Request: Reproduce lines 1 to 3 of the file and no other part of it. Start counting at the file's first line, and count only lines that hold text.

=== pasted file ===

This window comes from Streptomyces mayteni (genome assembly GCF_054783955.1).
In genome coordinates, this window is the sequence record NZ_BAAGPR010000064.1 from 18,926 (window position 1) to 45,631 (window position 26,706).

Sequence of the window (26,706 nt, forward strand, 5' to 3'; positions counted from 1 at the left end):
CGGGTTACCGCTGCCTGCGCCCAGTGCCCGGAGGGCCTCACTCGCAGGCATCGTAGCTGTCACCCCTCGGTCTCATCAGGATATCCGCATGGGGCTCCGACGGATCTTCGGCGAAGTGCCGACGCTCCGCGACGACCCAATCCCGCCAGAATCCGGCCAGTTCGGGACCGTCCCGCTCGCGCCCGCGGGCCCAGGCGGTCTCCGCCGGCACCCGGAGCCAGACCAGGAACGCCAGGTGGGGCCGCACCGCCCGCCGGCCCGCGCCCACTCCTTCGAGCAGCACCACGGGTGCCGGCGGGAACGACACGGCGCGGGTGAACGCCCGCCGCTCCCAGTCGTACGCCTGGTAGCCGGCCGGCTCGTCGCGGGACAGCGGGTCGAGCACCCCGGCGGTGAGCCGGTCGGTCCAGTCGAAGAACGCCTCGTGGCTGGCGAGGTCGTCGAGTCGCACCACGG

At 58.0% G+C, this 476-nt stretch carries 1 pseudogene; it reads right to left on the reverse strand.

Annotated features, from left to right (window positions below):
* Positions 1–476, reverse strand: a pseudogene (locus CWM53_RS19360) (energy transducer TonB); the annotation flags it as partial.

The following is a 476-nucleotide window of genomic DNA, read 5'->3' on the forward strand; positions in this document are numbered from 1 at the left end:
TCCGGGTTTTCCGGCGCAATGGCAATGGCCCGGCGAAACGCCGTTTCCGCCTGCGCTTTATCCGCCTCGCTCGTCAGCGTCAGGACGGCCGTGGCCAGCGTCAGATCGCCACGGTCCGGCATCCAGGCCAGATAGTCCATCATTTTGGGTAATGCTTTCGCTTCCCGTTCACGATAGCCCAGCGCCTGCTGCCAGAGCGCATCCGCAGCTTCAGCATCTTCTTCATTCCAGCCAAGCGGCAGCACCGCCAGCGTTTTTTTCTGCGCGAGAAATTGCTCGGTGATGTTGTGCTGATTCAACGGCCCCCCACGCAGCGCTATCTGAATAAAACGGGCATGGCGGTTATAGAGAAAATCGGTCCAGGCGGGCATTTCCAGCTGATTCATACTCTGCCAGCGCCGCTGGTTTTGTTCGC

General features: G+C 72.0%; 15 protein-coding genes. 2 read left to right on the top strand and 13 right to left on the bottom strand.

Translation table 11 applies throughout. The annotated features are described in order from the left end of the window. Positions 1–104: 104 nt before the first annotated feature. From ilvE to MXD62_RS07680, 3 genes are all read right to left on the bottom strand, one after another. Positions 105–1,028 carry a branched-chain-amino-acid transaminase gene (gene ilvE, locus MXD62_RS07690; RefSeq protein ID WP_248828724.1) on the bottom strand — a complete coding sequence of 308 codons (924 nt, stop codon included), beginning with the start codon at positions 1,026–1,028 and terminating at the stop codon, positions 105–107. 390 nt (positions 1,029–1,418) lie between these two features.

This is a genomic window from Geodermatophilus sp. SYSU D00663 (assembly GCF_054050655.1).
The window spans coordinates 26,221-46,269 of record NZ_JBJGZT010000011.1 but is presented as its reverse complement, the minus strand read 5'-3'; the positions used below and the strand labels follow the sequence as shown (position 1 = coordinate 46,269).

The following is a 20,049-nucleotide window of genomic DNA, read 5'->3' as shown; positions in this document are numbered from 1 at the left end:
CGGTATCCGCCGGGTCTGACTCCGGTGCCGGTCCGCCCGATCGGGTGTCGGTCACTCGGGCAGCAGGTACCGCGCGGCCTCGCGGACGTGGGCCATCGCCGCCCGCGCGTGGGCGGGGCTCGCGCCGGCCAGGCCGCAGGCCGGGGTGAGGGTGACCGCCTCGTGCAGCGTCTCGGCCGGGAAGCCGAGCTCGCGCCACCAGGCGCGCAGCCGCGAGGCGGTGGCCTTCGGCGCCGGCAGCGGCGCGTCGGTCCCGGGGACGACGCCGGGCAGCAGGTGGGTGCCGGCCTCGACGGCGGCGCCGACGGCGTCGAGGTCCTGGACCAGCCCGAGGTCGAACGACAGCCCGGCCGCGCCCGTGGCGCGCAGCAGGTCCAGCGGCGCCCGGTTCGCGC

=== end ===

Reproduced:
This window comes from Streptomyces mayteni (genome assembly GCF_054783955.1).
In genome coordinates, this window is the sequence record NZ_BAAGPR010000064.1 from 18,926 (window position 1) to 45,631 (window position 26,706).

Sequence of the window (26,706 nt, forward strand, 5' to 3'; positions counted from 1 at the left end):